Underground Resistance (band)
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|Origin||Detroit, Michigan, United States|
|Genres||Detroit techno, electro, acid house, techno, ghettotech, acid jazz|
|Labels||Underground Resistance, Somewhere In Detroit (SID)|
|Associated acts||Drexciya, Marc Floyd, DJ Rolando, James Pennington, Blake Baxter, Chuck Gibson (Perception/Hi-techfunk) and Gerald Mitchell, DJ 3000, DJ Skurge, DJ Dex, DJ S2, The Vision, Buzz Goree, Suburban Knight, The Unknown Soldier, DJ Di'jital and Claude Young, Galaxy 2 Galaxy|
|Members||Mike Banks, Agent Chaos, DJ Roach, Andre Holland, Billebob, Chuck Gibson, Cornelius Harris, Dan Caballero, DJ Buxx Goree, Frankie Gults, Galaxy 2 Galaxy, Gerald Mitchell, Ghetto Tech, ISH, James Pennington, Marc Floyd, Mark Flash, Mark Taylor, Mike Clark, Milton Baldwin, Raphael Merriweathers Jr., Santiago Salazar, Timeline|
|Past members||Jeff Mills, Claude Young, Robert Hood, DJ Rolando, Gerald Donald, James Stinson|
Underground Resistance (commonly abbreviated to UR) is a musical collective from Detroit, Michigan, in the United States of America. They are the most militantly political outcropping of modern Detroit techno, with a grungy, four-track musical aesthetic and a strictly anti-mainstream business strategy. They have exerted their portion of Detroit techno's cultural influence towards promoting political activism.
Begun in the late 1980s by Robert Hood, Jeff Mills and "Mad" Mike Banks, UR related the aesthetics of early Detroit Techno to the complex social, political, and economic circumstances which followed on from Reagan-era inner-city economic recession, producing uncompromising music geared toward promoting awareness and facilitating political change. In contrast to techno that preceded UR, UR tried to appeal to lower class African Americans in Detroit. UR’s songs created a sense of self-exploration, experimentation and the ability to change yourself and circumstances. Additionally, UR wanted to establish a means of identification beyond traditional lines of race and ethnicity. By targeting lower class African Americans, UR intended to inspire black men to get out of the poverty cycle in the city. It was about providing new ways for lower class African Americans to form their identities. The Underground Resistance's politics extended to providing alternative identities to inner city African American youth, other than the hyper-masculine, hard and violent identities existing within the city. This was a gendered group, however, and the UR focused their attention on young black men. Another form of UR’s rebellion concerns the rejection of the commercialization of techno. This is evident in the messages scratched in UR’s vinyls, lyrics and sounds expressing economic independence from major record labels. Later Robert "Noise" Hood joined the collective.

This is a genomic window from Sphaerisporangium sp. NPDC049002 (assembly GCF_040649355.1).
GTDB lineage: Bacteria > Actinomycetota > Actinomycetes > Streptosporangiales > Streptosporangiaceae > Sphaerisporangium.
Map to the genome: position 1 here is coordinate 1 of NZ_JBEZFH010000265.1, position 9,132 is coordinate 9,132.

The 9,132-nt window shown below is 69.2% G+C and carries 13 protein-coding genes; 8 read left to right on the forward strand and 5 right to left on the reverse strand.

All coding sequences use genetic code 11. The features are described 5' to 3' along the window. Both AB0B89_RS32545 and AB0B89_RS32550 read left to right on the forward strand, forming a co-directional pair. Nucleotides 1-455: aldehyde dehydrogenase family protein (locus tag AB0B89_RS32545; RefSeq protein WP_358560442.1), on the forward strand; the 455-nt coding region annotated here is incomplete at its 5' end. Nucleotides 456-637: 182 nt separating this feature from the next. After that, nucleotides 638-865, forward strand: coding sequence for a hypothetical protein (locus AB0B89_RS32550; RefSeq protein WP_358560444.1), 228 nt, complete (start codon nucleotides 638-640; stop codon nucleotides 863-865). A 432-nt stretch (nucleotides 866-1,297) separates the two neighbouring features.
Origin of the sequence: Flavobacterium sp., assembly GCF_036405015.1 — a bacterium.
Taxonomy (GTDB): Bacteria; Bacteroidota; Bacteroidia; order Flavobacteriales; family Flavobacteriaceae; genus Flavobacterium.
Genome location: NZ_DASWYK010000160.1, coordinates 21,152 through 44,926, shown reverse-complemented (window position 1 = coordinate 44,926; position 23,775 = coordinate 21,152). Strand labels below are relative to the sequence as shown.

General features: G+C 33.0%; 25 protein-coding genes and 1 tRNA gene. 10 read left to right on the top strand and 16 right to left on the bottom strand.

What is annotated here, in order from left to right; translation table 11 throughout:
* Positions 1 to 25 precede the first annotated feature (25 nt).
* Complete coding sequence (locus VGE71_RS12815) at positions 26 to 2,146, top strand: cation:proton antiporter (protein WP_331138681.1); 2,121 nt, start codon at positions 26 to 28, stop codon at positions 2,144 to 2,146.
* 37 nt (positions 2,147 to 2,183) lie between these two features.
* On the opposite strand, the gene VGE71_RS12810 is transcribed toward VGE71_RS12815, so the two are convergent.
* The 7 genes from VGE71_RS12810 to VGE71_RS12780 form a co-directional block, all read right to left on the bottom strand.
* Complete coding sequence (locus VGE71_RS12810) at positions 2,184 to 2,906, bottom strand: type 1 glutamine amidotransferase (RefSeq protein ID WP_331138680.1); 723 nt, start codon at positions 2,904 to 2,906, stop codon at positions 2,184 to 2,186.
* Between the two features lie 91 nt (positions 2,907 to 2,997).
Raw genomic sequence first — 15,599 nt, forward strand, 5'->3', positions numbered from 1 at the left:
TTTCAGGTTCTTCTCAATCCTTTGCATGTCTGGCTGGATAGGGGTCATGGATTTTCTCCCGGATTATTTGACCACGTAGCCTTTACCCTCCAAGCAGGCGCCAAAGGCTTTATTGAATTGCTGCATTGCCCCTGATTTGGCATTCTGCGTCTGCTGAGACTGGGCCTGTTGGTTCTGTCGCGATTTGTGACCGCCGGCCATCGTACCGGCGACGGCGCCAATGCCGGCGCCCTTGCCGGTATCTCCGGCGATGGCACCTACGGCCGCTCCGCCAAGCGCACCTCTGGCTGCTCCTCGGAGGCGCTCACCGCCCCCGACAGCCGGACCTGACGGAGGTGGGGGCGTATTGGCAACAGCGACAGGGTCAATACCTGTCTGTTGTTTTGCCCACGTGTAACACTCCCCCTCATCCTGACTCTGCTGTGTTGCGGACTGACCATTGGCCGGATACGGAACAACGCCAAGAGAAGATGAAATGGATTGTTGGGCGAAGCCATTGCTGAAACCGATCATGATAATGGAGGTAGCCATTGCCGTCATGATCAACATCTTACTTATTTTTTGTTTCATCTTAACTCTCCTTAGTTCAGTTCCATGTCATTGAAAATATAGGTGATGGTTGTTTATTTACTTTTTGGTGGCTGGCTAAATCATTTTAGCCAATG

As with Public Enemy, there have been intimations that UR's subversively 'militant' approach to music was related to the activities of the Black Panthers in the 1970s, something not entirely accurate as Mills explains in an interview.
Many of Underground Resistance's labelmate's early releases were the product of various experiments by Banks, Mills, and Hood, both solo and in collaboration, before Mills and Hood left the collective in 1992 to achieve international success as solo artists and DJs. Mike Banks continued to lead UR in the wake of the split, releasing EPs during the mid-1990s such as "Return of Acid Rain," "Message to the Majors," and "Galaxy to Galaxy" under the UR name, as well as 12-inches by increasingly renowned artists such as Drexciya.
UR tracks have occasionally been released on other labels (usually in what UR metaphorically describe as "reconnaissance" or "infiltration"). Many UR member's started their own labels throughout their careers, where they released more of their music.